Yes, You Can Still Sue To Make Money Off Your Sheer Stupidity

June 2, 2010

Ah, America: land of the free, home of the brave, and one of the few places you can sue someone over the results of an act that might be viewed anywhere else as sheer, utter stupidity.

Take, for instance, one Lauren Rosenberg of Park City, Utah. Fortune reports that she used Google Maps on her Blackberry to get walking directions between two local neighborhoods, and followed them obediently.

So obediently, in fact, that she persevered even when the directions took her onto a state route with high-speed vehicle traffic--and no sidewalks.

Predictably, she was hit by a car. And predictably, she is now suing Google for more than $100,000, for "careless, reckless, and negligent providing of unsafe directions."

Google warns Maps users on personal computers that, "Walking directions are in beta" and advises them to "Use caution – This route may be missing sidewalks or pedestrian paths."

But Maps for the Blackberry does not include the same warning. So Rosenberg walked onto a highway. And kept walking. And got hit by a car.

That's our definition of stupidity.

GPS systems are at the heart of an increasing amount of stupidity, in fact. In New York State, they've sent truckers unfamiliar with the region onto limited-access parkways that not only ban commercial traffic, but have bridges too low for modern tractor-trailer rigs.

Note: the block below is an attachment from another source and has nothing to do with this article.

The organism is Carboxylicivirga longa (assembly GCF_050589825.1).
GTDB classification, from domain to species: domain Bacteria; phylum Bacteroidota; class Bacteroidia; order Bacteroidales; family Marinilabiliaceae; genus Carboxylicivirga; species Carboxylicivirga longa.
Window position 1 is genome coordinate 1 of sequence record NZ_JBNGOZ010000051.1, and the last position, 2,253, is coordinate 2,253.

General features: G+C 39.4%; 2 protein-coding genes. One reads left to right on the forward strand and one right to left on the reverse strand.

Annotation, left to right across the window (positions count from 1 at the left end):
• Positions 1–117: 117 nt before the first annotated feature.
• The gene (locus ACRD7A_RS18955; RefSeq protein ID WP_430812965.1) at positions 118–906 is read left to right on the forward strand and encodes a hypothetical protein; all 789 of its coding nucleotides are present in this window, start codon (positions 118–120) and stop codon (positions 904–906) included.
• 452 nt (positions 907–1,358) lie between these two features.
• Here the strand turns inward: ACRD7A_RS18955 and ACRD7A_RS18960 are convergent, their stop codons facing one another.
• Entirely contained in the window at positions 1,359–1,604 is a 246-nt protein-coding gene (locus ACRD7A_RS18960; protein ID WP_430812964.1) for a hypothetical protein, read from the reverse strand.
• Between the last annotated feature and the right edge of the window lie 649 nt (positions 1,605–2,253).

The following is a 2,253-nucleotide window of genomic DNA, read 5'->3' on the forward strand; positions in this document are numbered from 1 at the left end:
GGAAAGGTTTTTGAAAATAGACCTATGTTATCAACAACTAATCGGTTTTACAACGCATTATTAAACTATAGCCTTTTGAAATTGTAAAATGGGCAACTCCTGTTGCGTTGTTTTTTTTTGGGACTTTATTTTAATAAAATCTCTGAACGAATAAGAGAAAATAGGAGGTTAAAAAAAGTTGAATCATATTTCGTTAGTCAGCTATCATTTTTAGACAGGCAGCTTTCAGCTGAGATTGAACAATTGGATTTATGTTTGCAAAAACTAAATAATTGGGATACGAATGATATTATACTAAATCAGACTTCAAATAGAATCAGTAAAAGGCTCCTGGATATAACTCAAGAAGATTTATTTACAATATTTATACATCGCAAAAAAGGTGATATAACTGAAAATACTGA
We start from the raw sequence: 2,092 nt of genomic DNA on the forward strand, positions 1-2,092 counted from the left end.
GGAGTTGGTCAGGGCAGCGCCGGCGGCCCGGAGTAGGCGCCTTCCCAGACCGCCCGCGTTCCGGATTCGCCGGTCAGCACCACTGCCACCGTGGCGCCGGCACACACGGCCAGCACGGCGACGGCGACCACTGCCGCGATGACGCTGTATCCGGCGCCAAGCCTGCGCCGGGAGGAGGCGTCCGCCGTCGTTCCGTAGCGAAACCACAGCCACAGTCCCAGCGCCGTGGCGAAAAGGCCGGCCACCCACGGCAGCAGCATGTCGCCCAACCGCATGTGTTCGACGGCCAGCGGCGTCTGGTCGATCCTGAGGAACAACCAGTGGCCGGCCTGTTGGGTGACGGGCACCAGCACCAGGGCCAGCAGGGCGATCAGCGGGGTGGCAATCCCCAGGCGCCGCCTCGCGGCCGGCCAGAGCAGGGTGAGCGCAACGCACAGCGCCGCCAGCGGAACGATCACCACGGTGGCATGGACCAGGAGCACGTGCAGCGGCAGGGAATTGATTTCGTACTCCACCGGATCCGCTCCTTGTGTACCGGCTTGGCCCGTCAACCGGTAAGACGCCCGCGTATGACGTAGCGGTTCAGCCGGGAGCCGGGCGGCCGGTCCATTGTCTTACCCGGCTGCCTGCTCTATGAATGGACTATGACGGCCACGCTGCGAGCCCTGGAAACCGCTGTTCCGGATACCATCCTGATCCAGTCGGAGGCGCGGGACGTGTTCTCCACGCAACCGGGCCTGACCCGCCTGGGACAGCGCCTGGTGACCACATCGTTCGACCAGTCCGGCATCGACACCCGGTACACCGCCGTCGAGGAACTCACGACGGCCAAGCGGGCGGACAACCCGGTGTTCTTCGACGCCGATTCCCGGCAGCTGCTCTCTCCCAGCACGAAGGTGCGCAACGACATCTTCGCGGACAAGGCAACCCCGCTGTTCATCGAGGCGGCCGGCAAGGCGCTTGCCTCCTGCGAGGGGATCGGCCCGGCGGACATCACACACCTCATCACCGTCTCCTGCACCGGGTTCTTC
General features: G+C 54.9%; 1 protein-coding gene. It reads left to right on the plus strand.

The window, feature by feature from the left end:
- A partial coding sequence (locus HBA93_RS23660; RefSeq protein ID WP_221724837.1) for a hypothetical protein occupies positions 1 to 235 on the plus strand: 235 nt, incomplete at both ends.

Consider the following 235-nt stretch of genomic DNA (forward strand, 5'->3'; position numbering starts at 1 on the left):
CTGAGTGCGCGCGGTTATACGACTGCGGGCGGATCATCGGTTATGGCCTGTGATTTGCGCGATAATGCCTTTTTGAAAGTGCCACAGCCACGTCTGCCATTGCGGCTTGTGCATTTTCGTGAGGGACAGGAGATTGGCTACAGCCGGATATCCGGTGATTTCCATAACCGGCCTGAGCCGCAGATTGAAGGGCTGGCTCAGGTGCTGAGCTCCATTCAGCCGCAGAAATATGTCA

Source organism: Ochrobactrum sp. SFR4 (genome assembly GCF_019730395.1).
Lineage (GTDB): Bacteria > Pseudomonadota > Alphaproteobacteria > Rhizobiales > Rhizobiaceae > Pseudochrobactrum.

That might be excusable for out-of-state drivers who've never experienced parkways. Except for the "No Commercial Traffic" signs at the entrances, that is.

But stupidity is hardly limited to U.S. residents. A BMW driver followed instructions from his GPS navigation system despite the fact it took him down a narrow, rutted, precarious Yorkshire path until he hit a fence. Which kept his BMW from plummeting off a cliff.

Being somewhat more sensible, the British courts fined him a total of roughly $3,000, which included the costs of rescuing both him and his car. He also got six points on his license.


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